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Über dieses Buch

This book constitutes the thoroughly refereed post-conference proceedings of the Third International ICST Conference on e-Infrastructure and e-Services for Developing Countries, AFRICOMM 2011, held in Zanzibar, Tansania, in November 2011. The 24 revised full papers presented together with 2 poster papers were carefully reviewed and selected from numerous submissions. The papers cover a wide range of topics in the field of information and communication infrastructures. They are organized in two tracks: communication infrastructures for developing countries and electronic services, ICT policy, and regulatory issues for developing countries.



Track I: Communication Infrastructures for Developing Countries

Scenario to Serve Remote Areas in Emerging Countries with the Village Internet Service Station

The provision of Internet to remote areas has raised interests for many years and is particularly tough to address when the expected average revenue per user is low. Providing access to internet services in remote rural areas of emerging countries is a challenge for operators. Actually, the segments addressed may be key to their future market growth given the numerous but un-wealthy end-users. However, we tackle this issue in emerging markets by proposing an incremental scenario which conciliates investors’ return on investment and end-users’ needs and desire for communication. Actually, we first derive a set of requirements from the market segmentation and then specify the architecture for the low entrant segment. Furthermore, we show that there are possibilities to progressively address new segments in an incremental approach of the architecture first deployed. We also propose design to cost scenarios by combining deployed mobile-phone networks and intermittent data link. In every village an Internet service station is shared among all users in the village.

Gaël Fromentoux, Arnaud Braud, Xavier Marjou

Enhancing Service Provisioning within Heterogeneous Wireless Networks for Emergency Situations

Emergency situations where lives are at stake, such as natural disasters, accidents, or serious fire, require low reaction times. Especially in sparsely populated areas the distance between the nearest emergency station and its disaster location may be quite large. In order to minimize reaction times, emergency communication is to be prioritized with respect to other network services. For enabling efficient and privileged usage of available network resources for emergency services, we propose to handle diverse service requests, ranging from emergency voice calls to bandwidth-consuming streaming services for emergency news, collaboratively by a Joint Call Admision Control (JCAC) and Dynamic Bandwidth Adaptation (DBA) approach. Therefore, we introduce a novel utility definition of services. It represents a generic measurement of the provided level of importance of the emergency service with respect to the common utility, i.e. the utility of service provisioning for the population. The designed JCAC and DBA algorithms cooperatively manage resources of heterogeneous wireless networks and aim at supporting a maximum number of requested services. Further, system utilization is optimized by improving the QoS characteristics of the already granted, elastic services. Simulation results show an improvement in the overall gained utility for emergency services compared to other research approaches.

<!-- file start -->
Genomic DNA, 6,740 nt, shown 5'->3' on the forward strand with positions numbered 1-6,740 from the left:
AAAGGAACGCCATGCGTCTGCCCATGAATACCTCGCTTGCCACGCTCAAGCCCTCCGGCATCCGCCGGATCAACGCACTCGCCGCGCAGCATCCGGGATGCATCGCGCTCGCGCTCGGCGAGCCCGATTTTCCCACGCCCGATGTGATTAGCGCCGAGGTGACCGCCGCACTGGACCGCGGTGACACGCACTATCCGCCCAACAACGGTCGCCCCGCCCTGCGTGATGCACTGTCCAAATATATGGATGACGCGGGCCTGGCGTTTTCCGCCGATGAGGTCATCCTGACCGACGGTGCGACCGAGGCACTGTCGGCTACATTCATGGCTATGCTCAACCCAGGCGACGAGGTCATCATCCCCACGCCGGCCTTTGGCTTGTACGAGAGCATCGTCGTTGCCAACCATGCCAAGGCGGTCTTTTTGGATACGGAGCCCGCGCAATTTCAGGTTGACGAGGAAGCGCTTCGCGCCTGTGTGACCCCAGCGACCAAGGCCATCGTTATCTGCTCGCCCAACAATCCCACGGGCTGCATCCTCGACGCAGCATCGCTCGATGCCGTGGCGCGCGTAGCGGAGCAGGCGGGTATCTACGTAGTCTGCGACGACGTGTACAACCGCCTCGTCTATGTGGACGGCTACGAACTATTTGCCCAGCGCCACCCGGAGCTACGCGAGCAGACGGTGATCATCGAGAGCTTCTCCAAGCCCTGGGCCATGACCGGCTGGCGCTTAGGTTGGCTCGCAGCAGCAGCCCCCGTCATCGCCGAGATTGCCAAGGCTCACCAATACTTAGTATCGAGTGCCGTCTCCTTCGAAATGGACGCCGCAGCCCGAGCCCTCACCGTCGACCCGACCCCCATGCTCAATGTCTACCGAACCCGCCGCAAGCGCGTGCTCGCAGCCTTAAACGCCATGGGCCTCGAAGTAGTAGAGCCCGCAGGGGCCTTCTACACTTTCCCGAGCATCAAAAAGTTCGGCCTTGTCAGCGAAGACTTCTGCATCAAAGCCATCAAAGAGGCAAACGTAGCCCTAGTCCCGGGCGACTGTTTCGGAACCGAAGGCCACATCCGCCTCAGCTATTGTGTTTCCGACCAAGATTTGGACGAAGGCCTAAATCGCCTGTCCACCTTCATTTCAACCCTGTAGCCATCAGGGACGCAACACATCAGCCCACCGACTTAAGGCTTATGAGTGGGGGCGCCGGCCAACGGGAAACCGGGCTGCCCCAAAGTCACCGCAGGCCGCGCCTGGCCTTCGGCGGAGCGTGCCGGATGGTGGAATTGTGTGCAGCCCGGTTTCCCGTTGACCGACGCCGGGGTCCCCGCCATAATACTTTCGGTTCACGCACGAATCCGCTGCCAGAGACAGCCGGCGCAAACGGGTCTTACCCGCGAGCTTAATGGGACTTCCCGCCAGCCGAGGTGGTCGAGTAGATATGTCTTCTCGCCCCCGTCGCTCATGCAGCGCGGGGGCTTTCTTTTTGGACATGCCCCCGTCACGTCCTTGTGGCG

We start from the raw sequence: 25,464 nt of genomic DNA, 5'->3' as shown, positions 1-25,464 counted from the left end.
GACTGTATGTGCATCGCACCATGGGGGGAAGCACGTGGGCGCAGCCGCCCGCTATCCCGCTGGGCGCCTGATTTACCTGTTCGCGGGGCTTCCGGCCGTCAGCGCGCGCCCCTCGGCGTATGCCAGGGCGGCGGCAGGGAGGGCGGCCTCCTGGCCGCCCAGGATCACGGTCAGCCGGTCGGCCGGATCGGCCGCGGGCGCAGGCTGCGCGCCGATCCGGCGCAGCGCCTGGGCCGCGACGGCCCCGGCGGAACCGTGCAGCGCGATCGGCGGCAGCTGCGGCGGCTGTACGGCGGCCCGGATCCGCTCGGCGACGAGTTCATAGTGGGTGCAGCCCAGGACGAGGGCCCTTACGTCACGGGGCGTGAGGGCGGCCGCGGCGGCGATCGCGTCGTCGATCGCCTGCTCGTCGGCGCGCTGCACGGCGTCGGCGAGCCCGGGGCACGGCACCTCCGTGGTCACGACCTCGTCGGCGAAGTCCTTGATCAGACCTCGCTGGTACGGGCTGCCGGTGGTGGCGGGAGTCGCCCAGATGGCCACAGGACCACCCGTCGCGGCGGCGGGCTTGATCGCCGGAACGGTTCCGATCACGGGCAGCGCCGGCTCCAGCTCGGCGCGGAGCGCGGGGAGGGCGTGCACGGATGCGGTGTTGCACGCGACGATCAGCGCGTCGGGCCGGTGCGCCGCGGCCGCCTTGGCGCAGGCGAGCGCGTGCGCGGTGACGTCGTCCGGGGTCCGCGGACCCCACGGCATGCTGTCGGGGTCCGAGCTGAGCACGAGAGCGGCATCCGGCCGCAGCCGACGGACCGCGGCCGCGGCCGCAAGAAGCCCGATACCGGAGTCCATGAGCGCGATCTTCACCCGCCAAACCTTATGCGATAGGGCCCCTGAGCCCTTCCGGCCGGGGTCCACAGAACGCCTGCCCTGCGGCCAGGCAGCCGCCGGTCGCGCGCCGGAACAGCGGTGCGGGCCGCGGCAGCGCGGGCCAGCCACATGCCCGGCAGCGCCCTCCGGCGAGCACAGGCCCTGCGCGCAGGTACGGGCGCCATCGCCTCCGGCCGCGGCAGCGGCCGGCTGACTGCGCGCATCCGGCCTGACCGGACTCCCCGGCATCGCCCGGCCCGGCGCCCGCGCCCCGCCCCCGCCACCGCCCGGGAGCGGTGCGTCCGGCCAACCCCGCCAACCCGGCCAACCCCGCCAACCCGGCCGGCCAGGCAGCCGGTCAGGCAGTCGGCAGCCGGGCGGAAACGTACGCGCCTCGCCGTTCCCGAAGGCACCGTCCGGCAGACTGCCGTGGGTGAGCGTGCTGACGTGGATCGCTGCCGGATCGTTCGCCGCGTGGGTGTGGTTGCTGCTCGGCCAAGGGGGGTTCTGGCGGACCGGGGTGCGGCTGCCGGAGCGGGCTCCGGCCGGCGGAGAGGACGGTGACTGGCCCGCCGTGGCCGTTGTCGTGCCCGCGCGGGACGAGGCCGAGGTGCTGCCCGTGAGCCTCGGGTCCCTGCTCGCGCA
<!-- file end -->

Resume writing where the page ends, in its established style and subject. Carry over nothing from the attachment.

Christian Lottermann, Andreas Klein, Hans D. Schotten, Christian Mannweiler

Providing Some Quality of Service for Secondary Users in Cognitive Radios Using Time Slotted Systems

The current research in cognitive radio has been considering absolute guarantee for primary users allowing secondary users access to spectrum only if there is no primary users with data to send. At high arrival rate of primary users this might lead to complete starvation of secondary users and yet it is possible to release some spectrum to secondary users by delaying primary users without affecting their quality. We propose a resource allocation scheme that uses delayed time periods of primary users to transmit secondary user’s data packets without jeopardizing the quality of primary users. We analytically modeled the scheme using M/G/1 queue. Our numerical experiments demonstrate that secondary users can be offered some quality of service by delaying primary users in the system to a limit that does not degrade their performance.

Hudson Okii, Idris A. Rai

Fair Usage and Capping for Providing Internet for All in Developing Countries